While the museum still has work to be done, artists have already begun to visit the space. Upstairs, Solis shows me a new piece by visiting artist Aminah Slor. Using materials that include found photographs, lighters, and broken pieces of glass, Slor built an elegant "Double-Headed Bird" that will be on permanent display once the museum is completed.
Looking at Slor's work I began to understand how artists like Solis manage to revel in rot without getting the unpleasant label of "ruin pornographer." Ruin porn is the documentation of disaster without context or history, reducing once-loved neighborhoods, like Barrett's, into Tumblr-worthy memes. More to the point, this fascination with neglect fails to acknowledge that Detroit's "urban wasteland" did not appear overnight, but is rather a slow and painful unraveling. The 1967 riots, white flight, scandal-ridden city politics, the diminishing relevance of the "Big Three" auto companies, the subprime mortgage crisis and the city's recent bankruptcy—all of that has contributed to Detroit's current state. While the Seafoam Palace is clearly an outgrowth of this decline, it manages to be something more than ruin porn—not because it addresses Detroit's history, but because it is an attempt to create something entirely new.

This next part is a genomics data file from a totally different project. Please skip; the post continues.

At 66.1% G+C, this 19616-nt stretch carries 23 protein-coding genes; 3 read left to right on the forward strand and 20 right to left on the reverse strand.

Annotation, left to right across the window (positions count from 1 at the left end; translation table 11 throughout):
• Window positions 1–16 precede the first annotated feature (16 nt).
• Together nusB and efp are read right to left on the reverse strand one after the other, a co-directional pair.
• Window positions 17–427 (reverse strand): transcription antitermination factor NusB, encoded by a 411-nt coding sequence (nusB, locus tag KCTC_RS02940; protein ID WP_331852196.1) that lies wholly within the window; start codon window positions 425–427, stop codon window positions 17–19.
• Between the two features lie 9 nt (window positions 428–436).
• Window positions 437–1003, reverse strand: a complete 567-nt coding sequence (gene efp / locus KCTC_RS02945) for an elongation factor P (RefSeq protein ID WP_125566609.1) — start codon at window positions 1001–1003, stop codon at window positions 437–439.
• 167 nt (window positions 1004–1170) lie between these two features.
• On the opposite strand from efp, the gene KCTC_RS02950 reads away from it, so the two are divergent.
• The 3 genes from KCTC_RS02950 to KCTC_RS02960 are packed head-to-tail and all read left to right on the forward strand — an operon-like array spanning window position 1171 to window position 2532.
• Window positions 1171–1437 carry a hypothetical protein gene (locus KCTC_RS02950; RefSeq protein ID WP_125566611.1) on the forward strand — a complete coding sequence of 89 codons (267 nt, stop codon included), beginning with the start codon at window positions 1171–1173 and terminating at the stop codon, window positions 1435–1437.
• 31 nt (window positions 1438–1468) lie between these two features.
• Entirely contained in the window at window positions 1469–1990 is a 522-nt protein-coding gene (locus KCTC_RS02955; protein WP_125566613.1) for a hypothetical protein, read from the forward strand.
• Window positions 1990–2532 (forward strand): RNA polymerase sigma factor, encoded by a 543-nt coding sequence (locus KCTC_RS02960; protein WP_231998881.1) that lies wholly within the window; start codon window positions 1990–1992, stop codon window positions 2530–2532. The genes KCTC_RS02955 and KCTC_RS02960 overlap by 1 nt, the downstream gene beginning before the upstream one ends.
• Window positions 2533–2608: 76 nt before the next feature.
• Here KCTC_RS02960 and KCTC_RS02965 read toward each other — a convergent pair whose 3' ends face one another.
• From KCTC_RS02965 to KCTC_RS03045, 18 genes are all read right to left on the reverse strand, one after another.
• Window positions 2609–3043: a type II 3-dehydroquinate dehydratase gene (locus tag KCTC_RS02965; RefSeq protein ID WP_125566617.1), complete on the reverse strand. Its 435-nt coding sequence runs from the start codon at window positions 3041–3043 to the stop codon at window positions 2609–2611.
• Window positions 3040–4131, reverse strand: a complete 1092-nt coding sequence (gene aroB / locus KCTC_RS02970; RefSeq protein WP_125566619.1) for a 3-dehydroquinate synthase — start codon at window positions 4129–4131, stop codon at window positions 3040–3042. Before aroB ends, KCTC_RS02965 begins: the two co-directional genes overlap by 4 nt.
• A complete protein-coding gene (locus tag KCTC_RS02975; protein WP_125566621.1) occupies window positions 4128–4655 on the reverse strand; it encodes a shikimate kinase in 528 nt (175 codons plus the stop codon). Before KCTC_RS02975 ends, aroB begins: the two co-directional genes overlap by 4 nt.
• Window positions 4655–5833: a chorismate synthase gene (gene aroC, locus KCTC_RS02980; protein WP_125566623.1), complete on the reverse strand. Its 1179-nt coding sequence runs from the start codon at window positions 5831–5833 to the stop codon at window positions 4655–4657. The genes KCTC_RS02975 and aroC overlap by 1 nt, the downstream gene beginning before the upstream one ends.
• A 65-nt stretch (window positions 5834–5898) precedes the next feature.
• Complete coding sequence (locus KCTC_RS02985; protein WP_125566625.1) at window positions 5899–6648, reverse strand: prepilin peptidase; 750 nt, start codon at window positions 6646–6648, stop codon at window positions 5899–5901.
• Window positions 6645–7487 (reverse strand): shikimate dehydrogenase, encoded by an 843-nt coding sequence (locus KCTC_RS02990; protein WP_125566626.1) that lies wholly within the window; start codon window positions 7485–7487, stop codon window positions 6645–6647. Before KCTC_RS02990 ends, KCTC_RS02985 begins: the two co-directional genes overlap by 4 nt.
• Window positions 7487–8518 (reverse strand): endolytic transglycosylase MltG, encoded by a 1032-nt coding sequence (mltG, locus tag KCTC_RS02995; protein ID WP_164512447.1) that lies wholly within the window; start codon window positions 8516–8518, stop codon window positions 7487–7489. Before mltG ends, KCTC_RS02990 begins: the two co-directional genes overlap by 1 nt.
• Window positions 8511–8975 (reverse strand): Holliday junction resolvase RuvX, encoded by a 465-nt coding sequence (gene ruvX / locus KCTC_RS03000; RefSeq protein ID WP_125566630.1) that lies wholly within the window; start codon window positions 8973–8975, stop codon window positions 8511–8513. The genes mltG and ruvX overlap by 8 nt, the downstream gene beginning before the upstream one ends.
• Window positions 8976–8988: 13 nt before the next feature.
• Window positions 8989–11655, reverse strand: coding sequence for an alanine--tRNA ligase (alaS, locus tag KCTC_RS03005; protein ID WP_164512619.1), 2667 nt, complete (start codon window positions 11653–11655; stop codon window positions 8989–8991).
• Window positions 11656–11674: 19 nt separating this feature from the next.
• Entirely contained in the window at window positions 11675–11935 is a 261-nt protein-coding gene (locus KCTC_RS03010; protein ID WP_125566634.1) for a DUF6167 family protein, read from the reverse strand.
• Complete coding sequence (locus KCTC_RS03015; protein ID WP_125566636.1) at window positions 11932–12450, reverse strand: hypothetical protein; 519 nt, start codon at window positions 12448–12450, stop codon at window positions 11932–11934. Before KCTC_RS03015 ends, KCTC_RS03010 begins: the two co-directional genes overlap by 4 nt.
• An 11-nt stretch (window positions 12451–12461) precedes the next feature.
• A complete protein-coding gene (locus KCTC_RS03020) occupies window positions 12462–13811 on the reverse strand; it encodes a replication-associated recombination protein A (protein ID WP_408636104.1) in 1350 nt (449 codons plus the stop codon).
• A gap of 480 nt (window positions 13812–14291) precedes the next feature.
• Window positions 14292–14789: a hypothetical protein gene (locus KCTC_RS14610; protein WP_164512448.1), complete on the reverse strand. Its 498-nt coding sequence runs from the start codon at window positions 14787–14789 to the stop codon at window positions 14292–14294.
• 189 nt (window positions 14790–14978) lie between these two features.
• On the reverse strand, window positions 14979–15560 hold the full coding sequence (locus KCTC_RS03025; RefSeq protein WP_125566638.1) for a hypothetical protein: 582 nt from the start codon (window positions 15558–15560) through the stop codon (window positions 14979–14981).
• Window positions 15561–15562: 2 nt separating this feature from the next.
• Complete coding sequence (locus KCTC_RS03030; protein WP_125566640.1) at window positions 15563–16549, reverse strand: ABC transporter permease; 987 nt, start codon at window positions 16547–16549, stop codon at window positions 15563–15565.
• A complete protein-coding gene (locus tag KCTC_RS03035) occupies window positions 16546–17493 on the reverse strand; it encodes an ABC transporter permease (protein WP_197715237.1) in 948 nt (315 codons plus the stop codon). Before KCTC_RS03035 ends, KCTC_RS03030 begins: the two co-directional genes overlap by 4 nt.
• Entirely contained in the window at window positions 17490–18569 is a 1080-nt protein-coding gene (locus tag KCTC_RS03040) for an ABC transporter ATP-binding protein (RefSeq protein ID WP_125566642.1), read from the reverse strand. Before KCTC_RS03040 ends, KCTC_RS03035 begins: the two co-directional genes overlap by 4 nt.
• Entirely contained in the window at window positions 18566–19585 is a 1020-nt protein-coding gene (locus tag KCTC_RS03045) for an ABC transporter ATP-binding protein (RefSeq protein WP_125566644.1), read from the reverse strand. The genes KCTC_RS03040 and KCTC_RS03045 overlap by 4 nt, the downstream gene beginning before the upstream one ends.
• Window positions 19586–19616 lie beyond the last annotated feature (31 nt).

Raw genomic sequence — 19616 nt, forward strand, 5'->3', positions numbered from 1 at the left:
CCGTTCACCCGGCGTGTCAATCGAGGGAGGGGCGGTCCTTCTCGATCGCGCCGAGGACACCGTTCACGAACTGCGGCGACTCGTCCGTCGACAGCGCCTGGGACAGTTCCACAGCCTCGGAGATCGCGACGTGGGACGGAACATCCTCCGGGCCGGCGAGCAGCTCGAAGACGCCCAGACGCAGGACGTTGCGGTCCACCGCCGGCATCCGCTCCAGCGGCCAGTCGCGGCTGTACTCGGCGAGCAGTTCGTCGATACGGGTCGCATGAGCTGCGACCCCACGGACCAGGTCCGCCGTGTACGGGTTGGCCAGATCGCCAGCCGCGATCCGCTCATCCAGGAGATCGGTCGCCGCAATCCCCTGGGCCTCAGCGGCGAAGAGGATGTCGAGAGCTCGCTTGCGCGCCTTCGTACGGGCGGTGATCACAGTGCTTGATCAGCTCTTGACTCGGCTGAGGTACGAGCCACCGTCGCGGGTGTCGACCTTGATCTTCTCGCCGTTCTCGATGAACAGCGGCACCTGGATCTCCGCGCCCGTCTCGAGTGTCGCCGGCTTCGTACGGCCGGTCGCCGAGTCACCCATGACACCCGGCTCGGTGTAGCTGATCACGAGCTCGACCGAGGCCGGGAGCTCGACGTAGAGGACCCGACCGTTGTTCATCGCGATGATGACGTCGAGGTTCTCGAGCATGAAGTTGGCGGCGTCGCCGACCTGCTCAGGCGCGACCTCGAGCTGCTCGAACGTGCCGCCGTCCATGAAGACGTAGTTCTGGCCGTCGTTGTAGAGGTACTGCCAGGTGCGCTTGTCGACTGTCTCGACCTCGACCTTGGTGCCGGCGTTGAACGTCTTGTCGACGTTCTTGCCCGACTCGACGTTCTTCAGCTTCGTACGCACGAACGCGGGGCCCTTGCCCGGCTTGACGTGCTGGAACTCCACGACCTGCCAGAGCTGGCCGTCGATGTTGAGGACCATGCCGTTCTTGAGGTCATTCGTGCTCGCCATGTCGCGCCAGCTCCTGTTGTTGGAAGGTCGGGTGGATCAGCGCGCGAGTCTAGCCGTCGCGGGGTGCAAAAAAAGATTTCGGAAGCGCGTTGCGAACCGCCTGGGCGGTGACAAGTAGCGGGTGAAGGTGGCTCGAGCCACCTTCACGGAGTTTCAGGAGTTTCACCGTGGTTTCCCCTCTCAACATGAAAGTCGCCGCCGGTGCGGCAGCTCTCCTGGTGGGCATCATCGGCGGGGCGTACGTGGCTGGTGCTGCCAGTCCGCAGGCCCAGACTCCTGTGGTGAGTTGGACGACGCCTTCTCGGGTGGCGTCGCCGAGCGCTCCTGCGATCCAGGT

Aminah Slor's 'Double-Headed Bird,' a permanent exhibit at the Seafoam Palace
"It's more about saving objects that would otherwise deteriorate and with awareness of being respectful," explained Detroit-based artist Vanessa Cronan, who is involved with the Seafoam project. "You know, you check out to make sure that house is actually abandoned, you check out to make sure that there is nobody coming back, and you check with the neighbors to make sure it's OK you're going in there and you tell them why you're going in there and you get their permission, and then you go in. Those are the correct ways to go and scavenge a house, and I think that's the ethos of most of the people involved with Seafoam."
Still, there is a sensitivity when it comes to working with the abandoned and discarded remains of someone's past life.
"If I had known that a part of my house was in this exhibit and had been turned into something else," Barrett said, "I would feel very weird about someone exhibiting a piece of my history with no reverence for what it was before."
Follow Allie Gross on Twitter.